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Software development career path: Why take a Networking + Reactive Programming course?

Hack Reactor

Networks are what make almost all modern programming possible, so the ability to understand how networking works is a big deal. Gaining that understanding is a delightful and daunting task – important and worthwhile, but also a challenge. 


That’s because dealing with asynchronous information coming from multiple sources over a network can overwhelm the mental model of programmers attempting to handle disparate information sources. This can manifest in a variety of ways, including in intractable code that becomes impossible to understand and maintain. 


Enter our Networking + Reactive Programming course, where you’ll be introduced to the concept of reactive programming. This programming paradigm helps you handle and master the fact that all things are asynchronous. During the course, you’ll design and implement complex network architectures to support running complex software applications in a secure environment, build a network server to properly handle multiple requests, and use reactive programming techniques in the front-end to marshal incoming and outgoing events for near real-time applications.


More on how these two subjects fit together

A network connection is a publisher and consumer of events for software. Handling those events in a scalable and maintainable way requires different programming patterns than traditional software uses. Reactive programming is a set of patterns and practices that will allow you to write better network-connected software through industry-tested and hardened architectures.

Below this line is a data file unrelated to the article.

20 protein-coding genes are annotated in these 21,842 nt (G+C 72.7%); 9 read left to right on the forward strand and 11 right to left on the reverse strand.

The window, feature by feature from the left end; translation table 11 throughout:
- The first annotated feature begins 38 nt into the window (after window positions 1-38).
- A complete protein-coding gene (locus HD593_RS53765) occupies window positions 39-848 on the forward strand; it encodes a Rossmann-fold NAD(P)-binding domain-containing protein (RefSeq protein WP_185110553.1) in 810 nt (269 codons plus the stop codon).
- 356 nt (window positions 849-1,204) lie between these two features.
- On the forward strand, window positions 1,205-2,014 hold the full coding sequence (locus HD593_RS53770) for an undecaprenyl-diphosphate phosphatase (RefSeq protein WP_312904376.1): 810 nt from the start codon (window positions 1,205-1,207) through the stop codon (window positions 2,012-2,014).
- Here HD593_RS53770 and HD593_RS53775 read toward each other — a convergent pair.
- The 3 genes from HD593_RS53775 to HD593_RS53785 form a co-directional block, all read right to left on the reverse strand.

Is this the type of networking involved at my job? 

Yes! During this course, what you'll learn about networking will be applicable to any job. You’ll have the opportunity to dive into the TCP/IP stack to understand how each layer in the stack interacts with the other ones to provide reliable connections between computers to support higher-level protocols. You’ll also dive into application-level protocols like DNS, HTTP, ICMP, and the use of cryptography to secure those protocols. Finally, you’ll get a chance to write a low-level network server, because a thorough understanding of network sockets will make you a better programmer. 

Interested in learning more about this course? Visit the course page for information about upcoming course dates, instructors, projects, prerequisites, and more.